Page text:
How to uncurl circular knitting needles

This post has 8 Replies | 4 Followers
Not Ranked
Posts 3
Waldine wrote
on Jan 27, 2011 3:49 PM

I have never seen this question on any blog before so I must be the only knitter that doesn't know the answer to it.  I have a problem with the plastic line between the needle points curling on me and getting in the way of my knitting.  They come curled in the package when I buy them and they stay curled until my knitting is heavy enough to weigh it down. Has anyone else had this problem ?  Is there a way to straighten the curl? I have about 16 circular needles that are curled and I have to store them curled because I don't know how to uncurl them !  Someone, anyone. help,please.

Not Ranked
Posts 1
cpaeper wrote
on Jan 27, 2011 7:31 PM

I boil a cup of water in the microwave and then soak only the plastic line in the hot water for a few minutes.  Then remove and slightly tug the line.  I also store mine over a hook or hanger rather then winding them back up into the package.  Hope this helps.

Top 10 Contributor
Posts 1,589
Zoe wrote
on Jan 28, 2011 4:49 AM

Waldine:
I have never seen this question on any blog before so I must be the only knitter that doesn't know the answer to it

 

HI Waldine,

You are not the only knitter who comes across this problem and so it has been answered and addressed many times on knitting daily.  What I do is to run the hot water in my kitchen sink and as it is running, pass the plastic back and forth through the hot water.  Keep the plastic lline straight and put a little tension on it.  Don't put the connecting points through the water. Hold the line straight for a minute afterwards.  See if it has uncurled enough for you and if not, repeat this.  I am a little timid to using boiling water but some also do that.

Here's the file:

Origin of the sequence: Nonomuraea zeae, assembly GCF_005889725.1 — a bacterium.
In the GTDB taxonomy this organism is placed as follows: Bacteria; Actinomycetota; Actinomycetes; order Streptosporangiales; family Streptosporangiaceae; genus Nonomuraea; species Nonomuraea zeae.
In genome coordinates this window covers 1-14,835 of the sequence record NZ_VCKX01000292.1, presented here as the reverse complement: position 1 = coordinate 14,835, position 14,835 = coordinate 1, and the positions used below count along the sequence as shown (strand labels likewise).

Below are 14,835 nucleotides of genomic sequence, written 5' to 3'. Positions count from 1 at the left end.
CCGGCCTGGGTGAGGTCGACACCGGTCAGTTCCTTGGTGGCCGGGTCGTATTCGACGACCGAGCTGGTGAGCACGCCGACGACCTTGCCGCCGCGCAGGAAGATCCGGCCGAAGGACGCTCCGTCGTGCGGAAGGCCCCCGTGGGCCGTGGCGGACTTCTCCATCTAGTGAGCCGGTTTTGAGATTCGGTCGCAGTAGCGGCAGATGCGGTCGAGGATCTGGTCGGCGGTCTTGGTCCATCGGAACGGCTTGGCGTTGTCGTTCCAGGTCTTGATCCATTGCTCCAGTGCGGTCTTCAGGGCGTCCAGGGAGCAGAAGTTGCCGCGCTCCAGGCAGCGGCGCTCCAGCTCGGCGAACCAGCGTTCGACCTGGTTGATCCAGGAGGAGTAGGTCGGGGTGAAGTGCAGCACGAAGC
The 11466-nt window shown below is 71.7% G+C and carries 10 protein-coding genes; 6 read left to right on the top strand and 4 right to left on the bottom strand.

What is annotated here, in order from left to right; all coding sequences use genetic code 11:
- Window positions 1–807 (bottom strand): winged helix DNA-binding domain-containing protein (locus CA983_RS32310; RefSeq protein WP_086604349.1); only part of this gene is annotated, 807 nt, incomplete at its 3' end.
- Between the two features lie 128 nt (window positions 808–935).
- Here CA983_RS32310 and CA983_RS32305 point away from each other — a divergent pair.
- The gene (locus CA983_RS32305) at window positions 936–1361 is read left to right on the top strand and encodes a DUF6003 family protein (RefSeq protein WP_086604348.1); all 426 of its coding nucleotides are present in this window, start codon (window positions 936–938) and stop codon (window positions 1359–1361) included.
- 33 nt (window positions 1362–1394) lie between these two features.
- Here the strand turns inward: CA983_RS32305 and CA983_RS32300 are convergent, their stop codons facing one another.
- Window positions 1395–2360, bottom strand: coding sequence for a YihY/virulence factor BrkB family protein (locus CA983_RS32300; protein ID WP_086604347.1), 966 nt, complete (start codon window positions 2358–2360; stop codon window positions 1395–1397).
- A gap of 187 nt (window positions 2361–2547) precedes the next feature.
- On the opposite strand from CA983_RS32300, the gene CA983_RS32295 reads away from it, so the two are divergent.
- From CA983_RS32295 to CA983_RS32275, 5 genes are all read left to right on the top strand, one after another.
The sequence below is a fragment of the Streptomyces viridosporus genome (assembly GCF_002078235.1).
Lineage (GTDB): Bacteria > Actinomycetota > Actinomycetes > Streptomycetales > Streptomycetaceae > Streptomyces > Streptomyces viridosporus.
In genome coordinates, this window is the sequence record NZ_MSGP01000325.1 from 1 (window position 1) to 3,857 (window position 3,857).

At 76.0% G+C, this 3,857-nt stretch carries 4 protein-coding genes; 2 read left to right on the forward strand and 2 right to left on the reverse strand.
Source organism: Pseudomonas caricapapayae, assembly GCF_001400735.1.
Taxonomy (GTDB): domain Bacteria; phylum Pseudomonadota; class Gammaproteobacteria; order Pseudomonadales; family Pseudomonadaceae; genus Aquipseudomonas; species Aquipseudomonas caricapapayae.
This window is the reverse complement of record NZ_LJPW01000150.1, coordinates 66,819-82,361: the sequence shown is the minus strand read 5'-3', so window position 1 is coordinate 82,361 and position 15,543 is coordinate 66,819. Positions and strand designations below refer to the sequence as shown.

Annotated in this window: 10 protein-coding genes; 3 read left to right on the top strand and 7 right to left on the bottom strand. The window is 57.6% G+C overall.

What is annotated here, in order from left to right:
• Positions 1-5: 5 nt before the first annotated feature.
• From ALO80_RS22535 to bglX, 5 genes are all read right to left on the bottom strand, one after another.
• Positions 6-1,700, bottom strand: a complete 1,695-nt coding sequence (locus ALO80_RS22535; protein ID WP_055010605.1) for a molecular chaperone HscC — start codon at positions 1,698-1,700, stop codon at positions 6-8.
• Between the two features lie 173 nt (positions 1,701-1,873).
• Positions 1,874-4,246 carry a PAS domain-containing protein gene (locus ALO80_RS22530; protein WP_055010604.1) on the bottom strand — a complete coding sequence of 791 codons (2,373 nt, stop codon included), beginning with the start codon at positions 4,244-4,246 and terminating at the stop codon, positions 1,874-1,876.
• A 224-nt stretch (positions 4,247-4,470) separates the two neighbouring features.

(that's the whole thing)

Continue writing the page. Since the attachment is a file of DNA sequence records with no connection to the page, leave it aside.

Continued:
Happy knitting, ZoeSmile

Not Ranked
Posts 3
pegnmil wrote
on Jan 28, 2011 7:22 AM

agree with all the others to hold it over steam or dip in very hot water.   A tip so they don't get curly again and a handy storage piece - make yourself a circular knitting needle holder.  You can hang it on the wall of your craft room or on the back of a door using one of those over the door hangars. 

Buy some flexible plastic tubing at the hardware or building supply store.  You'll need at least a 1/4 inch opening.  I took my largest needles with me and ended up getting tubing with 1/2 inch opening to fit the largest needle in the group.   Cut the tubing into 2 - 3 inch length pieces, one for each circular needle you have.  Lay them out side by side (not end to end) so you have a verticle row of 2 inch plastic tubing pieces.  I tied mine together using yarn and a slipknot - then reinforced the connection with a big ol' patch of hot glue.  You could thread yours together like a bead necklace or just use plain super glue.  On one end string through a loop of yarn and knot it (that's your hangar).  With a sharpie pen write on your tubing the circular needle sizes you have.  Hang your line of tubing on the wall and start threading your cirular needles through.  The knitting needles hang down looking like a modern art sculpture.  You always know the size of needle you are grabbing, and those cirular needles don't get all tangled up with the rest of the knitting items anymore.